Reckless and outrageous: Chavez heir accuses U.S. of murder

Chavez’s passing will be a difficult moment for Venezuela. But wild accusations by his successors have the potential to cause a bloodbath

by Ray Walser on 6 March 2013 08:52

The government of Venezuela has announced that Hugo Chavez died yesterday. His death was not unexpected.

What is unexpected is what occurred earlier that day. Vice President Nicolas Maduro – Chavez’s heir apparent – informed a televised audience that Chavez was the victim of an attack by his enemies. “We have not a single doubt and at the proper moment we will convene a medical board to confirm that Chavez was attacked,” Maduro said.

He linked Chavez’s case with that of Palestinian Liberation Organization leader Yasser Arafat, whose death, Maduro said, was caused by poisoning by the Israelis.

Maduro then ordered the expulsion of U.S. military attaché David del Monaco, whom he charged with advancing “destabilizing projects” within the ranks of the Venezuelan military.

Maduro’s claims that enemies of the regime (domestic and foreign) are to be blamed for the leader’s death are irresponsible, outrageous, and exceedingly dangerous. The death of Chavez will set Venezuela on edge. Wild and unsubstantiated allegations that the U.S. and the democratic opposition are directly accountable for Chavez’s cancer death will generate a crisis situation.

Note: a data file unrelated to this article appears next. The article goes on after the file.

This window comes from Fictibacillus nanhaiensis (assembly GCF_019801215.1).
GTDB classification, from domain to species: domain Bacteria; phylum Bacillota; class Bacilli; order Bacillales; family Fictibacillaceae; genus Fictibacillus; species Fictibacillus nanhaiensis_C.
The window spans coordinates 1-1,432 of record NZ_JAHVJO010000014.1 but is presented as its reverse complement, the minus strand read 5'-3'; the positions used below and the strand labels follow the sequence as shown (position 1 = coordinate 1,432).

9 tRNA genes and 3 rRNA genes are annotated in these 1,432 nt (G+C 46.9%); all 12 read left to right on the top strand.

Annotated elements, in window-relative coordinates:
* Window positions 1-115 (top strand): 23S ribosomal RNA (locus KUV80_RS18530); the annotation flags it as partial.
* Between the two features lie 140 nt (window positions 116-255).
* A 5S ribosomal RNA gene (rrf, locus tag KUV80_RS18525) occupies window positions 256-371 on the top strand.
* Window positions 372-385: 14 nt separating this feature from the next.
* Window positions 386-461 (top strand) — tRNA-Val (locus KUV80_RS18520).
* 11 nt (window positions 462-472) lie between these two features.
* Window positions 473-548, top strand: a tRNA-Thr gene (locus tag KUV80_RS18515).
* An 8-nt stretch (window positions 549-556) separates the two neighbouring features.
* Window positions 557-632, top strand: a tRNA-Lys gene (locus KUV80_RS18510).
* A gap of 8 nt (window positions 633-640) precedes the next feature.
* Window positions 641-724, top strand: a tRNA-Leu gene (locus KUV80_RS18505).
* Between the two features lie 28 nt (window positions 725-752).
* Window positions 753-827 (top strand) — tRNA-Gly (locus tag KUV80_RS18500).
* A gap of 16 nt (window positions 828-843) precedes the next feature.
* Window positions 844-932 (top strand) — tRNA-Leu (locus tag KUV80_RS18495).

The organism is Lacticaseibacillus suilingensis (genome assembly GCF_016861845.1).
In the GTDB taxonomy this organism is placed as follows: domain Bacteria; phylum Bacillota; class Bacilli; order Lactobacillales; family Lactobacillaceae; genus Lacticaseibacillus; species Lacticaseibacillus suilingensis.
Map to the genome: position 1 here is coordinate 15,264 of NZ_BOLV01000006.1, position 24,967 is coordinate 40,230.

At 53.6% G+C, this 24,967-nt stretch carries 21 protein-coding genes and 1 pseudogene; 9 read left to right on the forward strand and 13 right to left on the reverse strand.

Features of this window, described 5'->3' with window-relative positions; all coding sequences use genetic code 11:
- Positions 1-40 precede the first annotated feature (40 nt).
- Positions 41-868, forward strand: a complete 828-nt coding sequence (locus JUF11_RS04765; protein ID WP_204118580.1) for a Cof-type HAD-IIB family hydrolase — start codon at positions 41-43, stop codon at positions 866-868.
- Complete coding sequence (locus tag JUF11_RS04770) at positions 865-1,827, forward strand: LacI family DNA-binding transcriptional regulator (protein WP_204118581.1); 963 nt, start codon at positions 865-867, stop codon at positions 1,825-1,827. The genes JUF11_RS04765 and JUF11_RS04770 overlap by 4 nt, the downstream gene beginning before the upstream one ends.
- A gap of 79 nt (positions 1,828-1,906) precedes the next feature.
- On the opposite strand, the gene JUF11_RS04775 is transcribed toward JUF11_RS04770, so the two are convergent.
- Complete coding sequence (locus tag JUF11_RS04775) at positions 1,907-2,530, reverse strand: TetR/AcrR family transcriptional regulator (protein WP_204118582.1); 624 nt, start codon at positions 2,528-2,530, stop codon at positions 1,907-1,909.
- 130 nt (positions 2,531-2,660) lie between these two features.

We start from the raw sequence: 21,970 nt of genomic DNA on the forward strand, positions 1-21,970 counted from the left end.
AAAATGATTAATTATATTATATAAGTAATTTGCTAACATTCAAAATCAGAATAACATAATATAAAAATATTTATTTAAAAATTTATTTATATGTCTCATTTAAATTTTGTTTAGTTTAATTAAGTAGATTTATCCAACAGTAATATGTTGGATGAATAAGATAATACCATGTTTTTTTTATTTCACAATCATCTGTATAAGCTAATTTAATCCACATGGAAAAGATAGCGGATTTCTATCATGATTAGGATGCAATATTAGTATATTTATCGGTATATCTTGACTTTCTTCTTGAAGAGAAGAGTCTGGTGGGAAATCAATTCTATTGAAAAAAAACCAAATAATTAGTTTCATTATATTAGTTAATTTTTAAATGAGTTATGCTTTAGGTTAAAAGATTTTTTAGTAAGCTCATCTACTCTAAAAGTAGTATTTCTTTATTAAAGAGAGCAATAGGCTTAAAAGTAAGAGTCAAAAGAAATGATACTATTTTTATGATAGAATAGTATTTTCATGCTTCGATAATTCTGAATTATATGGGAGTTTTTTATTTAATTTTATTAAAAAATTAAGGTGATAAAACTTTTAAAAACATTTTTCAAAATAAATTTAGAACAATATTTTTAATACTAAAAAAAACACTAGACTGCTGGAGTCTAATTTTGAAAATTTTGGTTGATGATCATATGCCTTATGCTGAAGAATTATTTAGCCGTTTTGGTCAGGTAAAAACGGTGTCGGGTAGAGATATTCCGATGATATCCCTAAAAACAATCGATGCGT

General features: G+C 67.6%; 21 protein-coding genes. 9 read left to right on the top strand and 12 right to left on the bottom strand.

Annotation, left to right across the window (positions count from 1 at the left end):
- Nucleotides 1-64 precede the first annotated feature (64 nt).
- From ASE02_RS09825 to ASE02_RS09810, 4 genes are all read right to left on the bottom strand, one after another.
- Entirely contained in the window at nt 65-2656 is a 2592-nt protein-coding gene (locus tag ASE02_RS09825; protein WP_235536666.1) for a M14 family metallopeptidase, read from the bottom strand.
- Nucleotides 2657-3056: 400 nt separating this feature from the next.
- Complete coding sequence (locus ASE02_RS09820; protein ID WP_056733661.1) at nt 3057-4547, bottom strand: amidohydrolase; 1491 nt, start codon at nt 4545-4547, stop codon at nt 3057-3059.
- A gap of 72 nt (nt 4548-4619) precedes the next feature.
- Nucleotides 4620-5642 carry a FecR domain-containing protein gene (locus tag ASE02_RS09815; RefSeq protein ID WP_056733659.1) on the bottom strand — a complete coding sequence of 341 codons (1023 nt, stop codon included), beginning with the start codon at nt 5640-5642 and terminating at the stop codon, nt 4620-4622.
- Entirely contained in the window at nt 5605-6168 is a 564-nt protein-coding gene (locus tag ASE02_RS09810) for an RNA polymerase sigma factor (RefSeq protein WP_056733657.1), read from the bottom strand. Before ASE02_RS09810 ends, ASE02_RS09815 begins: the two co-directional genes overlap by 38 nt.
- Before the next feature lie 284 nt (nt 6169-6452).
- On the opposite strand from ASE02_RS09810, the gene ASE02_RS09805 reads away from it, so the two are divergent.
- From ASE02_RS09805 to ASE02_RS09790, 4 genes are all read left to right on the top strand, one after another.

Chavez’s passing will be a difficult moment for Venezuela. Wild accusations by his successors have the potential to cause a bloodbath. The Obama Administration needs to act swiftly and sternly to rebut this outlandish claim, rally international support, and prepare to protect American lives and property, as well as that of innocent Venezuelans.

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